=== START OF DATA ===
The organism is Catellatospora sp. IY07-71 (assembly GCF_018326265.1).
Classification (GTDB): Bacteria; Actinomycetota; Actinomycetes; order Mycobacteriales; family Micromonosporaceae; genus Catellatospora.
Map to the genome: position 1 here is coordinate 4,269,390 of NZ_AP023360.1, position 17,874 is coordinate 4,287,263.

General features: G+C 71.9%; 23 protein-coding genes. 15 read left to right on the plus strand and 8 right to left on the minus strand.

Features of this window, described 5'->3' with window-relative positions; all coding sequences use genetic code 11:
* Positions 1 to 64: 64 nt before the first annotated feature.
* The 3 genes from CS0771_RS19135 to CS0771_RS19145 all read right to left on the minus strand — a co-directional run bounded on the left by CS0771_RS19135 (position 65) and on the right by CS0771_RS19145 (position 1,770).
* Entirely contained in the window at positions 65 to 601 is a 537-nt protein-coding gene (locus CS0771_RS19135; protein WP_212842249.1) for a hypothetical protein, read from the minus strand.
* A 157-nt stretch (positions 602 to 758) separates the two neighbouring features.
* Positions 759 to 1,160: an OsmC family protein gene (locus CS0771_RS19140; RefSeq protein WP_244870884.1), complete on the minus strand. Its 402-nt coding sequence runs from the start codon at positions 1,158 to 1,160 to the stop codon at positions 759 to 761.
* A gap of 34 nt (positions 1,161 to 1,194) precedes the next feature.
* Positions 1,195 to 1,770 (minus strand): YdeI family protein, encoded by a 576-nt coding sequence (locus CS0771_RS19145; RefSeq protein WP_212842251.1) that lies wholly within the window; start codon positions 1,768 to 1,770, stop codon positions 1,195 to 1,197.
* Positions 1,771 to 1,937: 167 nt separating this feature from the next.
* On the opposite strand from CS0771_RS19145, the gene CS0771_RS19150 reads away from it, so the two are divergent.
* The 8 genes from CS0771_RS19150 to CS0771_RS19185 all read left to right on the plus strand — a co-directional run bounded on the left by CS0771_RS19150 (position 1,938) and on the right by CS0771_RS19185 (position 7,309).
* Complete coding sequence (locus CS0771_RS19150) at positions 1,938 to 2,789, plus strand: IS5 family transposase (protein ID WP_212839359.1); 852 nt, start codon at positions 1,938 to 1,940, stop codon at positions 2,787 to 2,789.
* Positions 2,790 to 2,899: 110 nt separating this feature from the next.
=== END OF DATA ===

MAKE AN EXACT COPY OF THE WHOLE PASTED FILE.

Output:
The organism is Catellatospora sp. IY07-71 (assembly GCF_018326265.1).
Classification (GTDB): Bacteria; Actinomycetota; Actinomycetes; order Mycobacteriales; family Micromonosporaceae; genus Catellatospora.
Map to the genome: position 1 here is coordinate 4,269,390 of NZ_AP023360.1, position 17,874 is coordinate 4,287,263.

General features: G+C 71.9%; 23 protein-coding genes. 15 read left to right on the plus strand and 8 right to left on the minus strand.

Features of this window, described 5'->3' with window-relative positions; all coding sequences use genetic code 11:
* Positions 1 to 64: 64 nt before the first annotated feature.
* The 3 genes from CS0771_RS19135 to CS0771_RS19145 all read right to left on the minus strand — a co-directional run bounded on the left by CS0771_RS19135 (position 65) and on the right by CS0771_RS19145 (position 1,770).
* Entirely contained in the window at positions 65 to 601 is a 537-nt protein-coding gene (locus CS0771_RS19135; protein WP_212842249.1) for a hypothetical protein, read from the minus strand.
* A 157-nt stretch (positions 602 to 758) separates the two neighbouring features.
* Positions 759 to 1,160: an OsmC family protein gene (locus CS0771_RS19140; RefSeq protein WP_244870884.1), complete on the minus strand. Its 402-nt coding sequence runs from the start codon at positions 1,158 to 1,160 to the stop codon at positions 759 to 761.
* A gap of 34 nt (positions 1,161 to 1,194) precedes the next feature.
* Positions 1,195 to 1,770 (minus strand): YdeI family protein, encoded by a 576-nt coding sequence (locus CS0771_RS19145; RefSeq protein WP_212842251.1) that lies wholly within the window; start codon positions 1,768 to 1,770, stop codon positions 1,195 to 1,197.
* Positions 1,771 to 1,937: 167 nt separating this feature from the next.
* On the opposite strand from CS0771_RS19145, the gene CS0771_RS19150 reads away from it, so the two are divergent.
* The 8 genes from CS0771_RS19150 to CS0771_RS19185 all read left to right on the plus strand — a co-directional run bounded on the left by CS0771_RS19150 (position 1,938) and on the right by CS0771_RS19185 (position 7,309).
* Complete coding sequence (locus CS0771_RS19150) at positions 1,938 to 2,789, plus strand: IS5 family transposase (protein ID WP_212839359.1); 852 nt, start codon at positions 1,938 to 1,940, stop codon at positions 2,787 to 2,789.
* Positions 2,790 to 2,899: 110 nt separating this feature from the next.